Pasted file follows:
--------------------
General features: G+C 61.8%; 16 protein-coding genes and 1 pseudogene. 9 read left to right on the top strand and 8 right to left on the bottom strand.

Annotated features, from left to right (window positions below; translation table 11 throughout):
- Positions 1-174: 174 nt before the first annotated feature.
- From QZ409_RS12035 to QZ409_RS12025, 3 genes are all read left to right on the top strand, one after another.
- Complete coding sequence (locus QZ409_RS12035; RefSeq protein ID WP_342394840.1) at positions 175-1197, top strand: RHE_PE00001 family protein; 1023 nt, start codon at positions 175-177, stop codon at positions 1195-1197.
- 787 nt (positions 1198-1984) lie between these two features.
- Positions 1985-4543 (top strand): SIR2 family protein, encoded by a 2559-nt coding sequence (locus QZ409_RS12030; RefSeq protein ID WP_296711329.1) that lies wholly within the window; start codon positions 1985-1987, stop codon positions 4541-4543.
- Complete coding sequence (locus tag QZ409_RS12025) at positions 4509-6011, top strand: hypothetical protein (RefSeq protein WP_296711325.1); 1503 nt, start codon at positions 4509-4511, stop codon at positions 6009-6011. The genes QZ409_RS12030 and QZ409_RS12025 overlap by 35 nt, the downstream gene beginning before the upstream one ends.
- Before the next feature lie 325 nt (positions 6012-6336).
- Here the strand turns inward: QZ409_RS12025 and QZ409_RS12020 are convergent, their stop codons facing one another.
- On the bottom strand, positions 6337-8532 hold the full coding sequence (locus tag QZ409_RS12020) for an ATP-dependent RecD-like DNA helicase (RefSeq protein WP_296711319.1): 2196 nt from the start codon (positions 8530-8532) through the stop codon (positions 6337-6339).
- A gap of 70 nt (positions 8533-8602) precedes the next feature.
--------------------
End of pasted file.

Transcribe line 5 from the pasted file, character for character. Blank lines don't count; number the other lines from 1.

- Complete coding sequence (locus QZ409_RS12035; RefSeq protein ID WP_342394840.1) at positions 175-1197, top strand: RHE_PE00001 family protein; 1023 nt, start codon at positions 175-177, stop codon at positions 1195-1197.